Becoming part of women’s sporting history wasn’t at the forefront of Megan Compain's mind when she was selected to compete in the inaugural year of the WNBA - the counterpart to the NBA in the United States.
“I should have kept my memorabilia,” laughs the former Utah Starzz basketballer.
But despite leaving her uniform in a cardboard box back in the U.S more than 20 years ago, Compain still remembers what it was like to don the jersey and being handed her own gear.
“You were kitted out from head-to-toe and you didn’t have to bring your own socks and sneakers...there was this incredible feeling of pride, pulling on my training jersey with my number, and that WNBA badge on it,” she says.
It was 25 years ago, on the 24th of April 1996 that the announcement was made about the formation of a women’s basketball league. At the time, there were no other professional opportunities for women in basketball, unless players opted to go to Europe after College, or compete in the Olympic games.
For women, that only became an option from 1976.
The prospect of playing for the WNBA was a chance for women to be recognised in the sport.
There would be eight teams, and twelve players on each roster. The only downside - there were only two spots available per team.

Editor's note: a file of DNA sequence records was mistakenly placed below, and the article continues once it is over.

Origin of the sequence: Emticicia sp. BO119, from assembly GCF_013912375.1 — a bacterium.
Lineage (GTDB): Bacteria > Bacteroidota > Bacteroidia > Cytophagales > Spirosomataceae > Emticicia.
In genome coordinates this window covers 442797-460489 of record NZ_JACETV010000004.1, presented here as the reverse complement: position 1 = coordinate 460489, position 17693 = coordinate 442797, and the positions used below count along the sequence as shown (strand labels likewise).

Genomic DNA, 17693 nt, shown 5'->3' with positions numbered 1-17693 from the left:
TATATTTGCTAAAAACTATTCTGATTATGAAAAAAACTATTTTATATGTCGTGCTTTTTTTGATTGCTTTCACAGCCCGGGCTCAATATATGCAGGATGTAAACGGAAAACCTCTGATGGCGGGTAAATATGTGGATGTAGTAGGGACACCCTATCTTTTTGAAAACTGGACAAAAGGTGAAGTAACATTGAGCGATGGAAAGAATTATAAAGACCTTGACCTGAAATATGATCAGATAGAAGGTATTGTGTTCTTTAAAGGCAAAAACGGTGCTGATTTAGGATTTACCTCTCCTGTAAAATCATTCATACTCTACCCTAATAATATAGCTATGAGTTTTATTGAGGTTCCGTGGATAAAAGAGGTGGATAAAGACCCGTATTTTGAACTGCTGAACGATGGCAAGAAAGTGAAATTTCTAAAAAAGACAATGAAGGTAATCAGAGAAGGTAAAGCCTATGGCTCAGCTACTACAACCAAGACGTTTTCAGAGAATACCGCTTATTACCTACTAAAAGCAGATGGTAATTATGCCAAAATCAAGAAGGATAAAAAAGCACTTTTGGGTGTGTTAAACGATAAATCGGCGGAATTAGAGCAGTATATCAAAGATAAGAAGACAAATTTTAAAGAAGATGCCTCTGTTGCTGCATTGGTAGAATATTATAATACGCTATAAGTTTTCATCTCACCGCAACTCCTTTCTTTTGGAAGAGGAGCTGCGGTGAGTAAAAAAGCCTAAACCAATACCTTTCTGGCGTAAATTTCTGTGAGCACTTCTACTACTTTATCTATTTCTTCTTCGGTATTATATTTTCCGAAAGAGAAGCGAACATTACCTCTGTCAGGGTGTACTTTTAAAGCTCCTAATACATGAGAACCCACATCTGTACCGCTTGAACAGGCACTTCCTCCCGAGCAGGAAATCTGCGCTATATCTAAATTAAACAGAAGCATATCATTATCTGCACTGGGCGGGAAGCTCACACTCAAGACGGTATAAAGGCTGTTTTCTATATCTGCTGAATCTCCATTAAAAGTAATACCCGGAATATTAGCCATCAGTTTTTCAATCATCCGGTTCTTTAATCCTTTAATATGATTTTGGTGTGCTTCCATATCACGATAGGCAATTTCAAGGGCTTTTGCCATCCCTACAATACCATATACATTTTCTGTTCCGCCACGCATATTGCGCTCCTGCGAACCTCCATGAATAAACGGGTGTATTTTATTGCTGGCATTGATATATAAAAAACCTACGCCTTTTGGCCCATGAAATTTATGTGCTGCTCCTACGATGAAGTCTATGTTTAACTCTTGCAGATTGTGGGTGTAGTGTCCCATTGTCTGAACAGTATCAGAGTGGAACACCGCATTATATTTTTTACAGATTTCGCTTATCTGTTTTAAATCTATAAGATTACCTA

Compain says the top players who were already competing internationally would take a majority of the spots, so the competition for the remaining selection was tough.
At only 5 ft 9” she would find herself competing against much taller athletes, which meant she would be put through her paces in a sea of 300 to 400 girls, all vying for selection by NBA scouts.
“You’ve got to wrestle your own team mates to showcase what you can do,” says Compain of the rigorous weekend trials held around the country.
As with the men's teams in the NBA, players who were competing for the WNBA had their eyes set not only on winning these coveted spots, but also playing for particular teams.
“We all joked that anywhere but Utah would be alright,” she laughs.
A few days later, Compain’s dreams of making WNBA history came true.
“That night of my graduation, the Utah team called and told me I’d made it,” she says.
Despite the team not being Compain's top pick, she was elated.
“It was surreal...buzzy,” she says.
That was 25 years ago now, and for this Whanganui-born-and-raised sportswoman, basketball has been a passion and a career that has taken her all over the world. She has competed in the 2000 and 2004 Olympic Games, and has played professionally in Europe.
While studying and playing for the WNBA she also found herself mixing with top players and celebrities, including a young Kobe Bryant and Canadian, eight-time All Star, Steve Nash.
But her life today would be very different, had she not left Whanganui as a wide-eyed 16-year old when she headed to the United States for high school and college.
One of the motivating factors was escaping a sense of isolation in a small town.
“It was an easy decision at the time,” she says.
“It was really tough at home and tough living in Whanganui, I just had bigger dreams than that.”
Find out more in the latest episode of RNZ podcast Eyewitness to hear about Megan Compain’s career, the time she watched Michael Jordan play in what became known as the Flu game, seeing a young Kobe Bryant become an overnight superstar and the highs and lows of life playing in the WNBA.